Once a motorcyclist, always a motorcyclist.
I had a slow bike accident just over a year after I got my motorcycle license in February of 1985. Must have been the way I landed, and sitting up after the accident probably didn’t help. Wasn’t really with it at that time. It left me an L2 paraplegic. Six weeks’ bed rest and six weeks’ rehab in the Otara Spinal Unit in Auckland and I was back off home to Invercargill.
It was about a year later, while visiting the Burwood Spinal Unit Christchurch for an assessment, that I spotted a Vespa 150 with a sidecar in the local ‘buy’n’sell’ and had to have a look. Bugger all brakes, lacking in power, although it would sit on 80ks on the open road and horrendously hard to start. What a hoot to ride!
That was the start of getting back into bikes. Being a motorcyclist, there’s nothing quite like being out in the open; the acceleration, the deceleration, the freedom, the smells, and the thrill of feeling like being a mechanical part of your machine. Making it go, leaning, stopping; there’s just something about it! The camaraderie in the motorcycling community is rather special too. You’ll always get a chat out of a fellow bike rider, a nod or a wave when out on the highway.
New Zealand has some of the most spectacular riding in the world; great road surfaces, hardly any traffic, and scenery that changes completely every hour. Some of my best rides have been in the high country on gravel roads with no-one around for miles. Travel at your own pace, stopping when you feel like it, just soaking up what lies in front of you and what you have just passed by. It just doesn’t get any better than that!
My latest ride is definitely the nicest and most complete I have ever had. I’ve always made do with whatever I had as a bike and its set-up. This one’s different.
The bike’s a 2007 Suzuki GSX1400, kitted out in the Japanese retro muscle-bike style. With only 4000kms on it when it was delivered, I got it as a wreck with full frontal damage: forks, headlight, fairing, instruments, engine casing, stator and tank damage.
To allow me to ride, I’ve had the following modifications done. Of course, the sidecar was fitted, which dates from the early- to mid-70s and is a Christchurch-made Mk1 Sabiston. I’ve owned the chair for about 12 years now. It’s a good basic design, with a Dura Torque suspension unit. It used to run a 10” wheel: the same as what you would find on an old Mini car. I changed that to an old-school mid 70s 13” Cheviot Turbo mag. The body of the sidecar was then widened to take the bigger, fatter tyre. This improved grip immensely.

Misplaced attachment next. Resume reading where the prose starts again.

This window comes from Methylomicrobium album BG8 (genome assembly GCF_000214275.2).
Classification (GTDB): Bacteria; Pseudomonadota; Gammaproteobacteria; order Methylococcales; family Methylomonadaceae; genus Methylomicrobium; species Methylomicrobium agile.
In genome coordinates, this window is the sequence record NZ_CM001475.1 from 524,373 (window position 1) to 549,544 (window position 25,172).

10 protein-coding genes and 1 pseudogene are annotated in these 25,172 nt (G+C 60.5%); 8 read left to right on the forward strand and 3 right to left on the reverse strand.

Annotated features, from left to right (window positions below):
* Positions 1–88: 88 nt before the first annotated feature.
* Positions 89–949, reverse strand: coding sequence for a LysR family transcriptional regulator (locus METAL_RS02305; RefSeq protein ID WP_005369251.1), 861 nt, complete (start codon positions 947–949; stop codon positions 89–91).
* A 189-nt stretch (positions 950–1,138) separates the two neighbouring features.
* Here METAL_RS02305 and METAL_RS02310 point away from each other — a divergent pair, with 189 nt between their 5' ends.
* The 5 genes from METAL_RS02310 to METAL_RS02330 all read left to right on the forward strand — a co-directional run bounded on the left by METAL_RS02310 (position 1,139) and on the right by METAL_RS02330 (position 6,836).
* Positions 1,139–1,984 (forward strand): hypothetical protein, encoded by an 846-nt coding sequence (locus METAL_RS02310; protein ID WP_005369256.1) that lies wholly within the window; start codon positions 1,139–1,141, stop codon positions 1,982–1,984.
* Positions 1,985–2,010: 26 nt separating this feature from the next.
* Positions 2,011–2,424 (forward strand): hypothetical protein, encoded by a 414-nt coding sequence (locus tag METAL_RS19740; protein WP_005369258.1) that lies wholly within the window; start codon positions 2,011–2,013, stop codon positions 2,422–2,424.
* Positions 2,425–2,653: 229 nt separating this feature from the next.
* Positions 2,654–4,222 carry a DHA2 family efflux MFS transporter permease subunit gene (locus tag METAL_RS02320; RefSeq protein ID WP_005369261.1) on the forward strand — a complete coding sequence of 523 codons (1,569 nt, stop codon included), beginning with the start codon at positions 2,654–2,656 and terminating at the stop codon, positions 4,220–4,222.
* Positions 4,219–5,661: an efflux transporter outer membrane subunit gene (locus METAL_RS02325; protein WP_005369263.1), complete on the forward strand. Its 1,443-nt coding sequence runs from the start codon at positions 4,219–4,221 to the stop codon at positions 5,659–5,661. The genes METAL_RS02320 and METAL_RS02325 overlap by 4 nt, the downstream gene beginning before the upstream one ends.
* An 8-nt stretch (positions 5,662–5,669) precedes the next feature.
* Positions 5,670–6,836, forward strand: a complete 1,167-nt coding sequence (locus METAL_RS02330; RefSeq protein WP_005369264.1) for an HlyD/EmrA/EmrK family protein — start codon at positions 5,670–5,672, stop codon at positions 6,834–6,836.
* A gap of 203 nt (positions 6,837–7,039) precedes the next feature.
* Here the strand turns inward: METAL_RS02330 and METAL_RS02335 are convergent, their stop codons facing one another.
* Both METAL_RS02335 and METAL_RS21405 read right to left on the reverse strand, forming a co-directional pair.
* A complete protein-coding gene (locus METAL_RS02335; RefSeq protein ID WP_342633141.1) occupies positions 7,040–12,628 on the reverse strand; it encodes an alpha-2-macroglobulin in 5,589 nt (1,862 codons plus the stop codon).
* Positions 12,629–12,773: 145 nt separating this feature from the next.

A small sub-frame was made to attach to the sidecar frame, via the main stand and side-stand mount. The rest of the mounts for the chair were welded onto the frame at strategic points for strength. Sidecars are notoriously hard on the frames of bikes, so the more you can strengthen the frame, the better.
The next modification was the push button Translogic linear gear shifter. There are a few items around the world now, that can help out with this, designed to help paras, amputees, and anyone else who has issues with changing gears using their foot. You don’t have to take your hands off the handlebars to change gear, and it makes things so much easier. This is one innovation from disability technology that’s rolled over into applications for everybody. There are new bikes and trikes out now that have electric shifters as standard fit from the factory.
The rear brakes have been hooked into the front brakes, so I have all brakes working. This is a first for me, and again, works really well. A spin-off using the linked brakes is you get less dive in the front forks and, of course, great brakes.
To keep my feet on, I’ve gone for the very simple solution of a Velcro strap on each footpeg. Works a treat, and all I do is slip my feet in. No more strapping the feet with bungee cords!
My wheelchair frame fits neatly in the sidecar. The wheels used to go on a modified pack frame, but after the 4th time it strengthening and repairing it I thought of another way to attach my wheels. Ive had my engineer fabricate 2 mounts in-between the sidecar and the bike which have two wheelchair axle receivers bolted into. I just slide the wheel axles into them. Simple as that!
I got lots of complaints that I could not take anyone in the sidecar, as my wheelchair frame was in there. Now, I have a very simple-to-use wheelchair-frame rack on the back of the sidecar body. It slots into a bar under the wheelchair frame, and mounts onto the two main frames of the chair with two Thule bike-rack rubber blocks.
I try to get out as much as I can, usually on weekends. Some of the Christchurch city roads are not the best for riding around, especially in the New Brighton area where I live. I usually tend to head off over the Port Hills, or out into North Canterbury. A lot of the roads have very little traffic on. Most rides are a couple of hundred kms, which is a tank of gas. Probably get more if the throttles not twisted as much but that’s just no fun at all. I’m not the only disabled person in New Zealand to be riding, and you would be amazed at what sort of bikes and trikes are out there.
There’s always some way of figuring out a way to make your passion work for you. It may not be exactly what it used to be like, but it can work out to be just as much fun, or even better than you ever dreamed of!
Thanks to Brett Ladbrook for sending us this awesome story of how he continues to pursue his passion. A self-described "petrol head," Brett has worked in both the motorcycle and wheelchair industries, and he keeps active by doing things like taking a solo backpacking trip overseas, working as a summer camp counselor in Upstate New York, and traveling around England. He currently lives in Christchurch, New Zealand by the sea and works as a Peer Support Coordinator for the NZ Spinal Trust at Burwood Spinal Unit.